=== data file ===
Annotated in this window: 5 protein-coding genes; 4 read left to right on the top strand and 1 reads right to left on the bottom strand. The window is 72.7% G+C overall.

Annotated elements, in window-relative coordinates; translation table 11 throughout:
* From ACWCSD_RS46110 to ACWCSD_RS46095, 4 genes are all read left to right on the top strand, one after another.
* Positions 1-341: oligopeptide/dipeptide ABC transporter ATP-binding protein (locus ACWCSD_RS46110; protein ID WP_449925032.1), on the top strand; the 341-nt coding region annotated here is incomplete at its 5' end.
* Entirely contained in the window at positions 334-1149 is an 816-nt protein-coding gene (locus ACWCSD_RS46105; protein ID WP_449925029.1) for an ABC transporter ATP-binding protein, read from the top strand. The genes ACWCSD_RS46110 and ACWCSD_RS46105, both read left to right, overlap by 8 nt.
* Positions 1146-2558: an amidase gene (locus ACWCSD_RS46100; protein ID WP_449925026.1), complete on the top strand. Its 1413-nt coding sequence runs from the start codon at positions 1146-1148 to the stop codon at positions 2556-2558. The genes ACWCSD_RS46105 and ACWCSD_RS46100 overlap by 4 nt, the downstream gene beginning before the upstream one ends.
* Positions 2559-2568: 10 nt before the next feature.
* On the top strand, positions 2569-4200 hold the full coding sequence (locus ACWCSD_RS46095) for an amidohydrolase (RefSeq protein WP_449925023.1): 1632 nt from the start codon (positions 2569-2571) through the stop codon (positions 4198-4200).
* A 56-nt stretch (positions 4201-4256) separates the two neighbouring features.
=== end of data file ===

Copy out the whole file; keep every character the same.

Annotated in this window: 5 protein-coding genes; 4 read left to right on the top strand and 1 reads right to left on the bottom strand. The window is 72.7% G+C overall.

Annotated elements, in window-relative coordinates; translation table 11 throughout:
* From ACWCSD_RS46110 to ACWCSD_RS46095, 4 genes are all read left to right on the top strand, one after another.
* Positions 1-341: oligopeptide/dipeptide ABC transporter ATP-binding protein (locus ACWCSD_RS46110; protein ID WP_449925032.1), on the top strand; the 341-nt coding region annotated here is incomplete at its 5' end.
* Entirely contained in the window at positions 334-1149 is an 816-nt protein-coding gene (locus ACWCSD_RS46105; protein ID WP_449925029.1) for an ABC transporter ATP-binding protein, read from the top strand. The genes ACWCSD_RS46110 and ACWCSD_RS46105, both read left to right, overlap by 8 nt.
* Positions 1146-2558: an amidase gene (locus ACWCSD_RS46100; protein ID WP_449925026.1), complete on the top strand. Its 1413-nt coding sequence runs from the start codon at positions 1146-1148 to the stop codon at positions 2556-2558. The genes ACWCSD_RS46105 and ACWCSD_RS46100 overlap by 4 nt, the downstream gene beginning before the upstream one ends.
* Positions 2559-2568: 10 nt before the next feature.
* On the top strand, positions 2569-4200 hold the full coding sequence (locus ACWCSD_RS46095) for an amidohydrolase (RefSeq protein WP_449925023.1): 1632 nt from the start codon (positions 2569-2571) through the stop codon (positions 4198-4200).
* A 56-nt stretch (positions 4201-4256) separates the two neighbouring features.